Wait, Henry A. Waxman's visage resembles a mole moreso than McNamee's so McNamee's face will be relegated to worm and sloth.

Paul E. Kanjorski appears as though he is on his deathbed, ack! This variety show of a hearing is turning me into a perez hilton-esque blogger. Get me the fuck outta here.

Can I get a jihad?

Monday, February 11, 2008

A sign of the end times (musically-speaking)?

From today's New York Post, available here

That reality* is causing record companies to reassess just what constitutes a hit - and spawning questions to which labels haven't yet found a set answer.

"The thing that becomes challenging is: how much should you spend?" said Paul Burgess, executive VP at TVT Records, home to rappers Pitbull and Lil' Jon.

"Do you need to record 20 tracks? Should you be investing enormous amount of money on the marketing? Ultimately we make most of our money from breaking artists, and not songs."

*For better context, the reality being referred to are the drastically sinking album sales in the music industry.

Man, record execs are finally admitting that they churn out one/two-hit ponies. The catalyst being the people are finally catching on to this and not purchasing the entire album but the song(s) of their choice in mp3 or ring tone format. This is mutually damning for both parties (record labels and music consumers), in a holier-than-thou fashion, of course.

First, the music business scum with their abhorrent ability to commodify and duplicate ad nauseam trends and movements within music until all genuine creativity has been sapped. They're eating crow now as they are (seemingly) admitting that all of their focus has been on encouraging artists to hone their marketability instead of their craft (if they had a craft to begin with is unbeknownst to me) and are being sent back to the drawing board, heads down and ashamed.

Second, the general music (at least music-al fans, not to be confused with musical fans) enjoying public is admitting it can only enjoy music in short bursts. The general listening public is disinterested in musical craftsmanship and the development of an idea or sound across an album. The album is dying a simultaneously slow and quick death. And why wouldn't it?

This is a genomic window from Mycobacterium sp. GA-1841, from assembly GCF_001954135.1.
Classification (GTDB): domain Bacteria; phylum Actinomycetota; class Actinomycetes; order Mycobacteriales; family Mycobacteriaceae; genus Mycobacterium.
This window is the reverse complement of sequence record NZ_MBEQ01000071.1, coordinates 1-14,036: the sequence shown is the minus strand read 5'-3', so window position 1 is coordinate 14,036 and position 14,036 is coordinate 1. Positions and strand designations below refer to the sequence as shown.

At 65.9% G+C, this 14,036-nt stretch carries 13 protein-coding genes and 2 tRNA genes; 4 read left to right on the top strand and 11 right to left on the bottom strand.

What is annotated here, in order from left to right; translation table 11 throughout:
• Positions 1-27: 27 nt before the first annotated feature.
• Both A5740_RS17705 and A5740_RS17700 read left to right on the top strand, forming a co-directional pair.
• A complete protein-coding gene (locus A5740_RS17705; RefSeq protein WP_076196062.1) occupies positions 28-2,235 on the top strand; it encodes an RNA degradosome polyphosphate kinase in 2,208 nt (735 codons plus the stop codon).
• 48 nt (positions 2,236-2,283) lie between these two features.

Most albums (this goes for you too, so-called indie labels) seem to have a handful of redeeming songs and mess of filler. The average listener will break out the music sieve and let those crummy songs go by the wayside and only have the gems left. But why should the consumer purchase an $18.00 CD when the one or two enjoyable songs can be downloaded for 99 cents or, better yet, free? It's a no-brainer!

Ultimately I really don't care, while I'm not a "I'll pick up the single"-guy, I'm also not the music-crazed person I was 5 years ago. I'm not sure if it's me or the music, but most of this shit sucks and they can charge or not charge all they like; I'll keep my oldies and I'm content with being that guy. Somebody's gotta do it, right?


Monday, February 4, 2008

This is how a shitty job is shoved back up your ass.

I've quit before: jobs, relationships, school, etc. But it's been some time since the ending of a relationship of any sort has been initiated by the other side of an association.

I was left flabbergasted and mouth agape as my boss told me over the phone that my services would not be needed for a few weeks and that it "would be a good idea to look for a new job" as I stood shivering in this New York winter. Good thing I hadn't bought those plane tickets I was contemplating or made any other exorbitant purchases.

So here I am back at square one (really square 0.5--I didn't trade time zones to continue waiting tables) looking for a job that challenges me and interests me; the difference being I don't have the luxury of ANY job. I have no income save for my two meager paychecks that remain to be collected/paid.

What's an unskilled college graduate to do?!